I recently finished going to school to become an EMT. Here are a few tips for success that I took away from my experience:
Read the book.
But, no, really. Read the book. And then do the workbook. Falling behind on the reading may happen, but try your best to stay on top of it. Having done the reading will help you feel prepared for class so that you know what questions to ask, where you need additional clarification, etc. Answering questions in the workbook will help you cement the key concepts you just finished reading about. That will be especially beneficial since the workbook questions often cover the same topics that you may see again on a quiz or test.
Study your NREMT skill sheets.
Practice makes perfect--we all know that. So when you’re practicing skills in class, be sure to refer to your skill sheets and follow along while you or your classmates perform each skill. I also recommend doing writing exercises that challenge you to write down each step of the skill from memory. This will help you practice visualizing the skill sheets and recalling each step quickly--just as you will need to do during your NREMT practical exam.
Go to every class.
There is A LOT to learn when you’re in EMT school--it seems impossible to know everything. That’s why I can’t stress enough how important it is to not miss any classes. This may seem pretty obvious and true for any class, but I think it’s especially true for EMT school. I had to miss one week of class, and I felt so rusty and really behind because we cover so much in every single class. And, of course, just like reading your textbook, playing catch up is too hard--it’s easier to just avoid falling behind.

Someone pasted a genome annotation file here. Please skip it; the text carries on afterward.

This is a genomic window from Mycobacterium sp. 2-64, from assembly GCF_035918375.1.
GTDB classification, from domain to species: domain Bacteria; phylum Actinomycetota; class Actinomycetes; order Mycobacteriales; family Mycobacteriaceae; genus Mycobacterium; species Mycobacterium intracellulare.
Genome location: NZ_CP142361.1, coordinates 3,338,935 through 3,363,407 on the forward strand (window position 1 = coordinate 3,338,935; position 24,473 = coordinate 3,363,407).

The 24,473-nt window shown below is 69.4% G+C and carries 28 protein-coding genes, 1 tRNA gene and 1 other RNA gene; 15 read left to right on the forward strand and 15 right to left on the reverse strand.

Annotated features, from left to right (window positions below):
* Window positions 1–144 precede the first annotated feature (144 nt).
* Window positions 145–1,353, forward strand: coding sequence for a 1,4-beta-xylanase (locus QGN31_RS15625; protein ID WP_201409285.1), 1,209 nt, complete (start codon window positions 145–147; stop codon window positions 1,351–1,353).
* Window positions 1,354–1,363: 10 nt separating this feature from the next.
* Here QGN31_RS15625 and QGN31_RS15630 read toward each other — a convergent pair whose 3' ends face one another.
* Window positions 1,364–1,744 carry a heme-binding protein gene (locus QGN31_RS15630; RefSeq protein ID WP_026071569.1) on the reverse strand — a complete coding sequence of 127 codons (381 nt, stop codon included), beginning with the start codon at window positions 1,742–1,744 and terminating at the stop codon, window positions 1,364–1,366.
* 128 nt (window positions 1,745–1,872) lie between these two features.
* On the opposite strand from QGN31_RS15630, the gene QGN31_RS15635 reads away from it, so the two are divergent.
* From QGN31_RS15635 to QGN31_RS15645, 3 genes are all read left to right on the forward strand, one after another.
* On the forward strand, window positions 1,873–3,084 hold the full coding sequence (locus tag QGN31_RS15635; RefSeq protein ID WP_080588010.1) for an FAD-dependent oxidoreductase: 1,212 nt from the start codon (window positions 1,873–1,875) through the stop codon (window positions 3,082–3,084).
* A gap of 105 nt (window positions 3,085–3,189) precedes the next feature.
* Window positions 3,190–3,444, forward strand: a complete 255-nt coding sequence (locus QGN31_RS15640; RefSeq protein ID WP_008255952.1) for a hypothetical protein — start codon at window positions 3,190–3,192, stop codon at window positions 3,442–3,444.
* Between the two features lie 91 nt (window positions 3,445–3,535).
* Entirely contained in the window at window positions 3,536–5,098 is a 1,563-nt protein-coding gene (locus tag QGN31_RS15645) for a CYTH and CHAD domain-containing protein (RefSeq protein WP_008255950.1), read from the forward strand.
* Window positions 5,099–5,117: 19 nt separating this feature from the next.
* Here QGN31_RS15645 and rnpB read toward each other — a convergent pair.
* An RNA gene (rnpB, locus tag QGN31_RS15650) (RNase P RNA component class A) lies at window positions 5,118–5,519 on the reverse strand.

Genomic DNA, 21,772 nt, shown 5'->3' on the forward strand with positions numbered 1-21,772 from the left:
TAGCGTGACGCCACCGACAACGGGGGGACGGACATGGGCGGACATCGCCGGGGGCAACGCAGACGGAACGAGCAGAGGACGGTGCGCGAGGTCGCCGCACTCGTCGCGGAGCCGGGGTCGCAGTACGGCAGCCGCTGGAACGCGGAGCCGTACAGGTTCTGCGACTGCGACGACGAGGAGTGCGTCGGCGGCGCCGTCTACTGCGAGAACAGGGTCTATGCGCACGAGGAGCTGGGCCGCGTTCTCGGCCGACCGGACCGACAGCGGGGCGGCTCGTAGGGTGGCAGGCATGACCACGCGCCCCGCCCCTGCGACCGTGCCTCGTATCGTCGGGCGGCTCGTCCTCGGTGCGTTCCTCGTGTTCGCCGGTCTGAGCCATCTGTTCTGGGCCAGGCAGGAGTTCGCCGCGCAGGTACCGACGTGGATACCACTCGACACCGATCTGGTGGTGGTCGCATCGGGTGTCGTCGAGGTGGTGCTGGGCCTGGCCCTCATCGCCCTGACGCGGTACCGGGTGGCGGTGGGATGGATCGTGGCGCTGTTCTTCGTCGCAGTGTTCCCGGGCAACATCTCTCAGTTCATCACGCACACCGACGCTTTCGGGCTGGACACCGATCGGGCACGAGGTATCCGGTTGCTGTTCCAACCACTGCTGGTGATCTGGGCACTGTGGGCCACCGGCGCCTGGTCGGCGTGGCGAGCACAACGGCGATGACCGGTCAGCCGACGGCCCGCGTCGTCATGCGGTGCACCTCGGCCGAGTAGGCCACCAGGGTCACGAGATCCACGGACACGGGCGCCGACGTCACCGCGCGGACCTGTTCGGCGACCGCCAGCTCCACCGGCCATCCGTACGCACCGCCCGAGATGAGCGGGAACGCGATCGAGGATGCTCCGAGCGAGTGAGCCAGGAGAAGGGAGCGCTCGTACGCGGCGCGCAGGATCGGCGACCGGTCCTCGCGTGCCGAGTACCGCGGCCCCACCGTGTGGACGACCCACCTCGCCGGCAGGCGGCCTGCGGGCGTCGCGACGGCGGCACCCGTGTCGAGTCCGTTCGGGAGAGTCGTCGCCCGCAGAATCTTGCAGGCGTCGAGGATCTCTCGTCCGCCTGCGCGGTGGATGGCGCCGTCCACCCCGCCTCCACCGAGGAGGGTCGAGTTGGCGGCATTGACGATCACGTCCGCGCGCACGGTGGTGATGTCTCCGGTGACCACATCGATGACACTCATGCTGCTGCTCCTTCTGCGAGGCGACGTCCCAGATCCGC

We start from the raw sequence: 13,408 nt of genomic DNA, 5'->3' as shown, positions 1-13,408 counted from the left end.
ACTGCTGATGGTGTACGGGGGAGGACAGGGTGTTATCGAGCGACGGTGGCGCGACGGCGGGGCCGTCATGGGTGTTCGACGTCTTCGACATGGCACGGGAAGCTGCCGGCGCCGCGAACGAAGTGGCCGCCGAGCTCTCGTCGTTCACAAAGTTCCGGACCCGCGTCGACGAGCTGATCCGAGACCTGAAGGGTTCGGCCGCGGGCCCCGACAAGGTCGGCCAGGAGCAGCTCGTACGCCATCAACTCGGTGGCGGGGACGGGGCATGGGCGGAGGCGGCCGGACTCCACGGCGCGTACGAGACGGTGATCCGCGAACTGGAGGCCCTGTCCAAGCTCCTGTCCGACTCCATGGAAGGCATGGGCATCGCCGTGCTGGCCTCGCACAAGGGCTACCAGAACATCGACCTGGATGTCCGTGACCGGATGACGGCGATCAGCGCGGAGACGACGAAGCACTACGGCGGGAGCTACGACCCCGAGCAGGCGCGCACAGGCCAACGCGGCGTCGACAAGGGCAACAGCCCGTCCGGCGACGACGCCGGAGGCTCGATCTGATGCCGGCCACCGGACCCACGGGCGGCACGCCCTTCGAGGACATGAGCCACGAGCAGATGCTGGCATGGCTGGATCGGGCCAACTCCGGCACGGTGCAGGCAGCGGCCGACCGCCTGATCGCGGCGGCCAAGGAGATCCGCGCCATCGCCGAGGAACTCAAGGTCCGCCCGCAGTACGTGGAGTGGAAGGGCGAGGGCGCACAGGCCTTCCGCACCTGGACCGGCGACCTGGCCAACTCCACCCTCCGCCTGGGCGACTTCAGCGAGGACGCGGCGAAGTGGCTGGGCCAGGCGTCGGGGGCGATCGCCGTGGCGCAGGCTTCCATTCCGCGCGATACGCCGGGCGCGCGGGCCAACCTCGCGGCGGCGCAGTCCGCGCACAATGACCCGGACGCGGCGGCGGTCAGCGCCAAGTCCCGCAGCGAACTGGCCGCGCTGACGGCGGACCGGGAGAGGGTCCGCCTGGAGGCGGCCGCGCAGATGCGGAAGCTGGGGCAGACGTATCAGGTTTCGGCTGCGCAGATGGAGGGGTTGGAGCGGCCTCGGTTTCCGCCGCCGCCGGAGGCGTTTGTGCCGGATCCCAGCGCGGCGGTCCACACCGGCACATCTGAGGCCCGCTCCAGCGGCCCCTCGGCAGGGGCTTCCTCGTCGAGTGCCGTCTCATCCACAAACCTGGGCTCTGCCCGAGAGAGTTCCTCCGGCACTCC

Ask for extra help.
Feeling confident about your skills and knowledge is so important for establishing competency. If you’re unsure about how to perform a skill or if certain topics aren’t clicking for you, be sure to get that extra attention you need.
Think about it. People become EMTs because they like to help people. And EMTs become instructors because they like to help and educate people. Your EMT instructors want you to succeed--don’t be shy about asking them for that extra time practicing skills or for an additional explanation on the difference between an AMI and angina.
EMTs have to work closely together. You’re going to be on an ambulance with your partner for 8, 12 or 16 hours in a day. Not only are you going to want to get along, you’re also going to need to be able to work together as an effective team.
Start building those relationships in EMT class. Even if you don’t eventually work together, you’ll enjoy class more and have classmates who can help and support you. You can even start a study group before your big test.
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